More details on MaxConnections

Here are some more “under the hood” details in response to the following question:

How is one supposed to interpret the NetTcpBinding.MaxConnections property on the client? My assumption has been that setting this property at the client only allows this number of concurrent connections, and further connection attempts will be queued until an existing connection is released.

MaxConnections for TCP is not a hard and fast limit, but rather a knob on the connections that we will cache in our connection pool. That is, if you set MaxConnections=2, you can still open 4 client channels on the same factory simultaneously. However, when you close all of these channels, we will only keep two of these connections around (subject to IdleTimeout of course) for future channel usage. This helps performance in cases where you are creating and disposing client channels. This knob will also apply to the equivalent usage on the server-side as well (that is, when a server-side channel is closed, if we have less than MaxConnections in our server-side pool we will initiate I/O to look for another new client channel).

The reason that we don’t have a hard and fast limit on your connection usage is that you already can control the connection usage through your usage of the WCF objects. That is, if you don’t want to use more than two connections, don’t create more than two client channels πŸ™‚ Any additional knobs at the lower layer would only impede debuggability and predictability.

Note that MaxConnections applies across channels. When sending messages over a single channel, you can only send out one message at a time. That is, your second Send() call will not be initiated until your first Send() completes. In this manner, our TCP binding can guarantee in-order delivery. Also, practically speaking there would be a significant amount of complexity (and overall a negative performance hit) if we allowed interleaving of data from multiple messages, as each “chunk” would need to be annotated with a scatter/gather message marker.

Lastly, all of the above comments apply to TransferMode.Buffered (the default). When using Streaming mode, we “check out” a connection for each in-progress send (and not per-channel). So all the above statements will apply to simultaneous sends rather than simultaneous channels. Streaming TCP is a datagram (not a session-ful) channel, and so simultaneous sends are supported since each send will use a separate TCP connection. This is more similar to HTTP’s usage of TCP connections (where each in-flight request-response pair is using a separate TCP connection).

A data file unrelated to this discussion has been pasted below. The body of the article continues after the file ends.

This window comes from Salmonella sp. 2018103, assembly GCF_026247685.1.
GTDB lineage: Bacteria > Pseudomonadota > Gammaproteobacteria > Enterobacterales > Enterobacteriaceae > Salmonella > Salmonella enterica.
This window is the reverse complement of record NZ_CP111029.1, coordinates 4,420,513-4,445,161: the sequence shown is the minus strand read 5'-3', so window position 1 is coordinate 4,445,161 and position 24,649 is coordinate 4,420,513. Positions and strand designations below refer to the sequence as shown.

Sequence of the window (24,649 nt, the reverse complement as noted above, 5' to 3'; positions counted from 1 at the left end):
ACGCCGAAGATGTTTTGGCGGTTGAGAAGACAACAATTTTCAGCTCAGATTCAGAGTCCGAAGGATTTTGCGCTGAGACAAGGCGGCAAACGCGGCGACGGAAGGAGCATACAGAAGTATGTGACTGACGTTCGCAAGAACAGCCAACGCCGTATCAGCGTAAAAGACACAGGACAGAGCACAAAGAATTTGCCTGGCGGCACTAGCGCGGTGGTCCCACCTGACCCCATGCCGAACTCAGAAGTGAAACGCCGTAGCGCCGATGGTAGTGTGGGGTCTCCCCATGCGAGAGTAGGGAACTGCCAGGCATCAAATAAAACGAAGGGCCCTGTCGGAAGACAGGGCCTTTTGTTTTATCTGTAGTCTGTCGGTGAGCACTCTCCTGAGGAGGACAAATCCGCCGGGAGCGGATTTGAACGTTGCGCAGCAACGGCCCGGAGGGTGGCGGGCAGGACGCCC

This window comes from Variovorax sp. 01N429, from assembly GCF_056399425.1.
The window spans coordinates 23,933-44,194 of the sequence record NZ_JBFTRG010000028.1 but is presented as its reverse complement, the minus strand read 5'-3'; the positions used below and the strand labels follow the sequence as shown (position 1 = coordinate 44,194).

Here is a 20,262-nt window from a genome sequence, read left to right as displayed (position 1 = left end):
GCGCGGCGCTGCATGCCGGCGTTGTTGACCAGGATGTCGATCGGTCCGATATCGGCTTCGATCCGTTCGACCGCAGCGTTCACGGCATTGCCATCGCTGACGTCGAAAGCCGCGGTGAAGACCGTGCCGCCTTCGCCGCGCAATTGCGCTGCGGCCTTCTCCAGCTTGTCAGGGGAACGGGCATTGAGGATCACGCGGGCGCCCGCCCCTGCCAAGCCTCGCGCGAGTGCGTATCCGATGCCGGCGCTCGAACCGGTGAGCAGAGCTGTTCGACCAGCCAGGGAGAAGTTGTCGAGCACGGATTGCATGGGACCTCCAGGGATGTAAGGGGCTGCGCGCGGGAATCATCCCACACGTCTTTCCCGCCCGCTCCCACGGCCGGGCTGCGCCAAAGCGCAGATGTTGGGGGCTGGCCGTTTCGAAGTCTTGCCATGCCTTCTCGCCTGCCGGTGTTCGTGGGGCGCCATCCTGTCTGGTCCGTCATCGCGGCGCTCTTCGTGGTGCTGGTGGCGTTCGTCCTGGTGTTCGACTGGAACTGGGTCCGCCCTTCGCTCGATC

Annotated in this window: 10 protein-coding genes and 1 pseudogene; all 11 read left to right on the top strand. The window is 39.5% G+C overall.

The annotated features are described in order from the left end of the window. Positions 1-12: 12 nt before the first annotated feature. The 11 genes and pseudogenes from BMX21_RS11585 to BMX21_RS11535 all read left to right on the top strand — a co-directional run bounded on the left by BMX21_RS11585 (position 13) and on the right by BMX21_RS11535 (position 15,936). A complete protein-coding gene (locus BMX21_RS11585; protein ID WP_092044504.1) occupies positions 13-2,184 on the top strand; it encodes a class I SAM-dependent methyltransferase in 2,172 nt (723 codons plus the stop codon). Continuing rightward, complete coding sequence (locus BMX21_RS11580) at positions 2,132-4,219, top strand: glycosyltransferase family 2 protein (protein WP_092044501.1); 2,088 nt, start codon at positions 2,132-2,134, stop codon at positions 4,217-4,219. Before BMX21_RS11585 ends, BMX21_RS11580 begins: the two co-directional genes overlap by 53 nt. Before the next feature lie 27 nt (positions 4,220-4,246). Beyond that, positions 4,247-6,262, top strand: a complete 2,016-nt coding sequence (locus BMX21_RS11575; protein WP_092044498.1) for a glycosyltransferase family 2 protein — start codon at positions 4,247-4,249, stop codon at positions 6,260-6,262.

7 thoughts on “More details on MaxConnections

  1. Ron

    Hi Kenny,
    how I can avoid opening multiple tcp connections when using TransferMode.Streamed ? with many calls to the same service ?
    I want to enjoy both worlds: streaming (large data transfer) & control the number of opened connections (if I already have open one…)
    In my app , I’m using the same channel for multiple receives , but still I see many connections opened (process explorer – tcp view at both client and server)

  2. Kenny

    On the client, the way to control this is to throttle the amount of [Begin]Send calls you make simultaneously. On the server-side, you can control the number of connections through a combination of Service-level throttles and tcpBindingElement.MaxConnections

  3. Ron

    First, Thanks for your answer.
    In my code, I try to:
    (In first time)
    1. Create channelfactory
    2. Create channel
    3. Open this channel
    4. Make the req-res (stream)

    Then in the second call (very little time after)
    I am looking if I already have the channel, and if it’s State is opened
    In this case I take the channel and use it again to make the req-res

    In case than the channel is not opened, I will re-create it, and opened it

    what’s happen is when I use this approach , I succeeded to make the all req-res , but , every time I saw new tcp socket connection (in process explorer tcp view) in both sides (client & server)
    Play with the binding maxConnections does not help (both sides tests)
    Only when moved to TransferMode.Buffered its work using the same socket.

    Kenny, I following your blog and I’ll be happy to show you the code πŸ™‚
    But via e-mail…

    Thanks again

  4. Kenny

    The reason you don’t see this for buffered is that each buffered channel maps to a single socket. For Streaming, each active request-reply maps to a socket. I bet you have a bunch of simlutaneous calls to channel.[Begin]Send which is why you are seeing the new TCP sockets in process explorer. Is that a correct assessment?

  5. Ron

    Hi kenny,
    the end of this story was my bug , that make the host of the channel to re-create and re-create also the channel , combine this with the stream vs buffer , made a lot of sockets…
    reparing the bug + using bufferd channel solve the problem.
    thanks for your help

  6. Gerry


    MaxConnections is relevant on client side? Or it’s important on client side only if the service callback it?

  7. Pingback: Does NetTcpBinding.MaxConnections limit the number of concurrent connections to an endpoint or…? |

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